Moving onto the best-built storyline heading into the show of shows is the Last Man Standing match between Edge and Randy Orton. The storytelling between these two has been so good and they continue to tell a wonderful story throughout the match, although I think they were slightly hampered by the stipulation and the length of the match. If you cut about 15 minutes off this match it would have been just as effective and they could have cut down the amount of dead space between ‘falls.’ Highlights include the controversial moment where Orton attempted to hang Edge with weight equipment, especially since we just had the Dark Side Of The Ring Chris Benoit episode (check out my recap of Part One here and Part Two here) but it got people talking. Edge also took a page out of John Morrison’s parkour playbook to crawl on some chain link fencing to drop an elbow on Orton. The match would end up on one of the NXT transport trucks, including a spear and an RKO before Edge would emotionally end the match with a Conchairto. Again, this could have had some time shaved off (I actually believe this is officially the second-longest Mania match in history now, behind only the Bret Hart vs. Shawn Michaels Iron Man match at WrestleMania XII) but the storytelling was fantastic and showed Edge still absolutely has it.
The RAW Tag Team Championships would be defended by the Street Profits against the makeshift team of Angel Garza and NXT’s Austin Theory accompanied by Zelina Vega. While all of the talent in this match absolutely have bright futures, the lack of build and changes to the card really hurt this one. It would be redeemed by the post-match appearance from Bianca Belair helping her husband Montez Ford’s team even the odds. If for whatever reason there is a glass ceiling for Belair and Ford, I look forward to them smashing the ever-loving hell out of it with glee. Two bonafide stars right there.
The SmackDown Women’s Championship would be defended by Bayley in a five-pack challenge elimination match against Sasha Banks, Lacey Evans, Naomi and (lol) Tamina. While the work is serviceable, it’s clear the only intention of the match was to further build towards Bayley and Sasha’s eventual feud. It would come down to Bayley and Evans before Banks would reemerge hitting a Backstabber on Evans allowing Bayley to retain. I look forward to Sasha and Bayley continuing their historical feud from NXT but this match just seemed like a placeholder.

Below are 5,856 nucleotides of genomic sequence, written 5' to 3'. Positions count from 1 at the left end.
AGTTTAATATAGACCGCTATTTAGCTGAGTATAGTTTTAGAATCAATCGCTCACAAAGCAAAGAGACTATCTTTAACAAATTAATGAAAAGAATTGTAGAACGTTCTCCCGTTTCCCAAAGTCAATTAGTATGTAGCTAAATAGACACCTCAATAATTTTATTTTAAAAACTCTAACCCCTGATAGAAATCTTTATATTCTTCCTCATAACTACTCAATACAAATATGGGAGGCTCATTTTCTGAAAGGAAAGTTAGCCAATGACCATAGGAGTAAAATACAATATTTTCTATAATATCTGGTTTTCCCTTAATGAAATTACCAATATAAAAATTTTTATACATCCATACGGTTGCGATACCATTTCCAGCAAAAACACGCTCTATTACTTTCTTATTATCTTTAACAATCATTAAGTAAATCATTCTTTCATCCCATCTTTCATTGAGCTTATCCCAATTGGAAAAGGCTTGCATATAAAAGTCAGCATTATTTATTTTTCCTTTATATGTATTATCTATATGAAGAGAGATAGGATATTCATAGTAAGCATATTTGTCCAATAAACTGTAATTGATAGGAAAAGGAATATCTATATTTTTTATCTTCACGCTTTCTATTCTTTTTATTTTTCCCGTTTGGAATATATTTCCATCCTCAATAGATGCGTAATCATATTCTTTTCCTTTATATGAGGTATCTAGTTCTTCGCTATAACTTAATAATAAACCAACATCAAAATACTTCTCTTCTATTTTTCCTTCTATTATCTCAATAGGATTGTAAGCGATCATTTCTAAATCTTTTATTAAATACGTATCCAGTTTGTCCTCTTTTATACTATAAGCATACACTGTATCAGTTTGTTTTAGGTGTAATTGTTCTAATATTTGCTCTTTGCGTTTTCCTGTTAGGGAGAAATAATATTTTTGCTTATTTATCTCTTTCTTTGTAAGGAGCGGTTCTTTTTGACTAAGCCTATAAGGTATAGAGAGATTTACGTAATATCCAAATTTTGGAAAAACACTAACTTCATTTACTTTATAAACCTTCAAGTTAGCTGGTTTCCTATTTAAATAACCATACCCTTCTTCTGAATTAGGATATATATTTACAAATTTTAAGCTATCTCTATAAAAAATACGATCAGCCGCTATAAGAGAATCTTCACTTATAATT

Finally, the one everyone was waiting for, the Firefly Funhouse match between The Fiend and John Cena. Where to even begin with this one. I will just briefly recap some of the things that happen because its unlike anything the world of professional wrestling has ever seen. Wyatt makes Cena visit back through his different versions, from reliving his debut against Kurt Angle, his transformation into the Doctor of Thuganomics, a revisiting of their match at WrestleMania 30, to an insane sequence where Wyatt becomes Eric Bischoff on an episode of WCW Monday Nitro, introducing a heel Cena pretending to be Hollywood Hogan. Finally, The Fiend defeats Cena by pinfall (counted by the unmasked version of Wyatt himself) and Cena vanishes while The Fiend stands tall. As the evil Vince McMahon puppet states during the segment, “this is such good shit!” I know I said it about the Boneyard Match, but this must be seen to be believed. One of the most artistic and unbelievable things I’ve ever seen in my near 35 years of wrestling fandom. I can see people watching and uncovering new tidbits from this segment for years to come. A game-changer, if you will.
Oh yeah, at some point Gronk would leap from the balcony onto Mojo Rawley and a bunch of extras trying to capture the 24/7 Championship to win the title himself, and then run off, abandoning his post as WrestleMania host. Yep, that’s a thing that happened.
Finally, our main event, with Brock Lesnar defending the WWE Heavyweight Championship against 2020 Royal Rumble winner Drew McIntyre. Unfortunately, following the Firefly Funhouse is an unenviable task, especially for a match that is basically a carbon copy of the previous nights Universal Championship. I really would have loved to see a pure wrestling match between two huge hosses, but I guess we just don’t get that any more from Lesnar. A few F5s and German Suplexes before a series of Claymores and we have a new WWE Heavyweight Champion. I am thrilled to see McIntyre get his moment in the sun, and I believe he should have a great run as Champion.
And there you have it, two nights of WrestleMania during these trying times. Was it all good? Certainly not, but I would venture to say the good outweighed the bad. The experimentation caused by the worldwide pandemic we are in certainly helped make what was already destined to be the weirdest Mania ever even stranger, but when or if the world ever returns to normal, I think the escapism provided by WWE, especially the Boneyard Match and the Firefly Funhouse match will live on favourably for a very long time.